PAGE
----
AHMAD CHALABI: There are some people who claim to love Arabs, but all they prescribe for them is killing. There are some people in the United States Government now. We are very encouraged, they believe democracy is possible, that Arabs are capable of democracy, and they're going to help establish democracy in Iraq.
JUDITH MILLER: The Iraqi opposition is embracing the U.S. Government, despite a 25-year history that includes support for Saddam and then betrayal by both Democratic and Republican administrations.
LOWELL BERGMAN: You know, the U.S. Government tacitly supported the government of Saddam during the 1980s.
AHMAD CHALABI: There is no tacit about it. The United States provided Saddam with intelligence of a military nature, about Iranian troops' position in the war, and there was an effort to look the other way or sometimes to assist Saddam in acquiring any kind of weapon he wanted.
LOWELL BERGMAN: In 1991, the Shia were rising, the Kurds were rising, the President of the United States said we would back a rising of the people. We did nothing.
AHMAD CHALABI: That is true, you did... the American forces in the Gulf War were standing on the actual mass graves of the Kurds who were machine gunned in the Anfal campaign and the genocide that Saddam committed against the Kurds.
LOWELL BERGMAN: And now you trust them?
AHMAD CHALABI: I trust the American people, I trust Congress, I trust President Bush .
JUDITH MILLER: Ahmad Chalabi is a controversial leader of the Iraqi opposition with powerful connections and powerful enemies. A banker by profession, he's been accused of embezzlement, a recipient clandestine U.S. Government financial support, he has probably denounced the CIA.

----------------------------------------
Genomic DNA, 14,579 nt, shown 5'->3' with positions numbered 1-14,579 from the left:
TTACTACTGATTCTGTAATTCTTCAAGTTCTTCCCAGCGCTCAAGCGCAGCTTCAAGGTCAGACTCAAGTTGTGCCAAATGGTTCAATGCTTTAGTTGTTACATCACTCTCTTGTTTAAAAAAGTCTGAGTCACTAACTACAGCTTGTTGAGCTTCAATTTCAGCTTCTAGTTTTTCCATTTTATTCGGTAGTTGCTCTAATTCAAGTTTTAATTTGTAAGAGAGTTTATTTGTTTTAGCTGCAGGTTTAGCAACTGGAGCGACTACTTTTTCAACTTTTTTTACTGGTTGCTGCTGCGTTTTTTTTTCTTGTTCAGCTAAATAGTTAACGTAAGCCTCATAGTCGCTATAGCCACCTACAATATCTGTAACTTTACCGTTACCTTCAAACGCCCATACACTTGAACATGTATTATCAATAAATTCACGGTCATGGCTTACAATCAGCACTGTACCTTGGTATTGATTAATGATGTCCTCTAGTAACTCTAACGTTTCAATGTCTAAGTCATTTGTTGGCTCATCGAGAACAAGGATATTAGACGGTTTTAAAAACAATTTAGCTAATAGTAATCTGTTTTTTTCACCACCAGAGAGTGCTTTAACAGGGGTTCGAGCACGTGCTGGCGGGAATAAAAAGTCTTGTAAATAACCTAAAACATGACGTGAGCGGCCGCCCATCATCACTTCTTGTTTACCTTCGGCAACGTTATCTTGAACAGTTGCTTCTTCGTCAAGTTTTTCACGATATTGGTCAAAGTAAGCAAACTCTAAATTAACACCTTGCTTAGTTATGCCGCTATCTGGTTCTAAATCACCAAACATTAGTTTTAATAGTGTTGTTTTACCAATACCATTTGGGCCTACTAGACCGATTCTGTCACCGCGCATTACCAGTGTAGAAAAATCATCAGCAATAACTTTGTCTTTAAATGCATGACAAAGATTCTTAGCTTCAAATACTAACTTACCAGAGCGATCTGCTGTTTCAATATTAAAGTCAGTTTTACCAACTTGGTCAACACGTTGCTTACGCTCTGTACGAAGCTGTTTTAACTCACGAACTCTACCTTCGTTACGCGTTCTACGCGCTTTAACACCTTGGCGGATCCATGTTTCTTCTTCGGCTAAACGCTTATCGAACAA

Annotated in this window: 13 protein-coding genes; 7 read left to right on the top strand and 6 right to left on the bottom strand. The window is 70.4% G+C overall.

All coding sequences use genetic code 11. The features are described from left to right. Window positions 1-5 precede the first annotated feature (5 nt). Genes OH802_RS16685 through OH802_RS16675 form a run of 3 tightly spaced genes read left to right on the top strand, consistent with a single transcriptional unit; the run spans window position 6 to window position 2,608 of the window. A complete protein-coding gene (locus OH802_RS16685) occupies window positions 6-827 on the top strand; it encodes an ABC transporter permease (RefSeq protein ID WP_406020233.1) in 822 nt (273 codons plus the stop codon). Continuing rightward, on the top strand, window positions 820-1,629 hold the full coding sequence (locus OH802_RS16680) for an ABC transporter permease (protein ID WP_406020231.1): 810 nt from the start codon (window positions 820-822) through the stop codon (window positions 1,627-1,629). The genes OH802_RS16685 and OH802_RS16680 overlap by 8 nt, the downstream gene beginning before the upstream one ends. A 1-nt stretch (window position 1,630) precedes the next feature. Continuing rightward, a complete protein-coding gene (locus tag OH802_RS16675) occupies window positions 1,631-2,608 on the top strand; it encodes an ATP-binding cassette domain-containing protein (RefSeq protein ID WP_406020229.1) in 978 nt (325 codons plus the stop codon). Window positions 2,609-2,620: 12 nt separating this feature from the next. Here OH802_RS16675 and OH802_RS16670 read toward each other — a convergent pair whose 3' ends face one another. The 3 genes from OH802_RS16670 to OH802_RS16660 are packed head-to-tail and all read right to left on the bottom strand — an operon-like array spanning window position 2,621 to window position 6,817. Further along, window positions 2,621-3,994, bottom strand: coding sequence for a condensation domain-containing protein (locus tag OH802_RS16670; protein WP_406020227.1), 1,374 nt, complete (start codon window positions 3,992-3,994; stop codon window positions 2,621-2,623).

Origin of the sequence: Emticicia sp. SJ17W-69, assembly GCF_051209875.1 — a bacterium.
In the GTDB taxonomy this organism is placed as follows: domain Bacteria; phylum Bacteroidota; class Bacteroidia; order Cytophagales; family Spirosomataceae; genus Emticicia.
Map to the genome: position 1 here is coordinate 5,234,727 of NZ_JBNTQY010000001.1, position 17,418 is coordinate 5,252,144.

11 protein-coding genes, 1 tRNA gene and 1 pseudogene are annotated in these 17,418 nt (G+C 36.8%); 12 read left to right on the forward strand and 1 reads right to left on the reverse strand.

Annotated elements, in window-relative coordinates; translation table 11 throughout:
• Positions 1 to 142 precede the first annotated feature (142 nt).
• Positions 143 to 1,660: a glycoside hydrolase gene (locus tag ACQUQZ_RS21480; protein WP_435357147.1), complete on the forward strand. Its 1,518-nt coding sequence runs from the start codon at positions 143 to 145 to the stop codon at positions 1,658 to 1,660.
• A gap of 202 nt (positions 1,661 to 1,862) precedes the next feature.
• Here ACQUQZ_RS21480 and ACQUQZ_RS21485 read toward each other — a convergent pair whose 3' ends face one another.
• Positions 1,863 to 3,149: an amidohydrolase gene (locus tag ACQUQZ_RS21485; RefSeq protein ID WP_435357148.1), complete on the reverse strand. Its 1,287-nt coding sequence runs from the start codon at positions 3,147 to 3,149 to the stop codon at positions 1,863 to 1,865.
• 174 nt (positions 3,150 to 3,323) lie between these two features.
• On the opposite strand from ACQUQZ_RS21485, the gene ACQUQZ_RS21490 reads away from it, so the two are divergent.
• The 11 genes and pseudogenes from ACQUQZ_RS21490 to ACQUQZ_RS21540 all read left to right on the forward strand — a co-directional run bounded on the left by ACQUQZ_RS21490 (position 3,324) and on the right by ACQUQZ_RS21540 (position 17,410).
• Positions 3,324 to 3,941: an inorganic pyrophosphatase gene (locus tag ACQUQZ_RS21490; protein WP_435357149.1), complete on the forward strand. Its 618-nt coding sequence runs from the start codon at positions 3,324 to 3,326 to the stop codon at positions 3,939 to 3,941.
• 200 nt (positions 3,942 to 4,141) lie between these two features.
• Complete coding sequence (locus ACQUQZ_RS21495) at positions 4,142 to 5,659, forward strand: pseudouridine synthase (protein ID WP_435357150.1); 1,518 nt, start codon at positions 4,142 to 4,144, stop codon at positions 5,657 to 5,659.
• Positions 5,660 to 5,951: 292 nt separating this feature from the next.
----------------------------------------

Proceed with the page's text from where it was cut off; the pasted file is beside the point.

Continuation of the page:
LOWELL BERGMAN: The CIA, they're obviously not happy with you.
AHMAD CHALABI: I'm not happy with them.
LOWELL BERGMAN: Because?
AHMAD CHALABI: Because they have... I think they have made an error in their relationship with the Iraqi opposition, and I think they have made an error in their estimate of what Iraq is like, and how the Iraqi people respond to various initiatives to remove Saddam. I think that that pursuit of course of action which has brought grief to the opposition and relief to Saddam.
LOWELL BERGMAN: What is it about Chalabi that's got these people so angry? It infuriates them.
KANAN MAKIYA: They can't own him. And he's his own person, and he will fight back, and he knows how to fight back in the corridors of power in Washington, which is something very few of our politicians know how to do.
JUDITH MILLER: His critics in the State Department say that Chalabi has no following inside Iraq, but he does in Washington. In 1998, he helped persuade Congress to endorse regime change in Baghdad. And after September 11, his allies in the Pentagon and the white house made overthrowing Saddam Hussein the President's top foreign policy priority. And last week, before the conference opened, he went to Tehran to help cement the Iraqi opposition's new alliance with its neighbor, Iran, something that even the State Department told us was vital to regime change. Chalabi also helped persuade the Iranian-backed Shia group to send Hakim to this weekend's conference in London.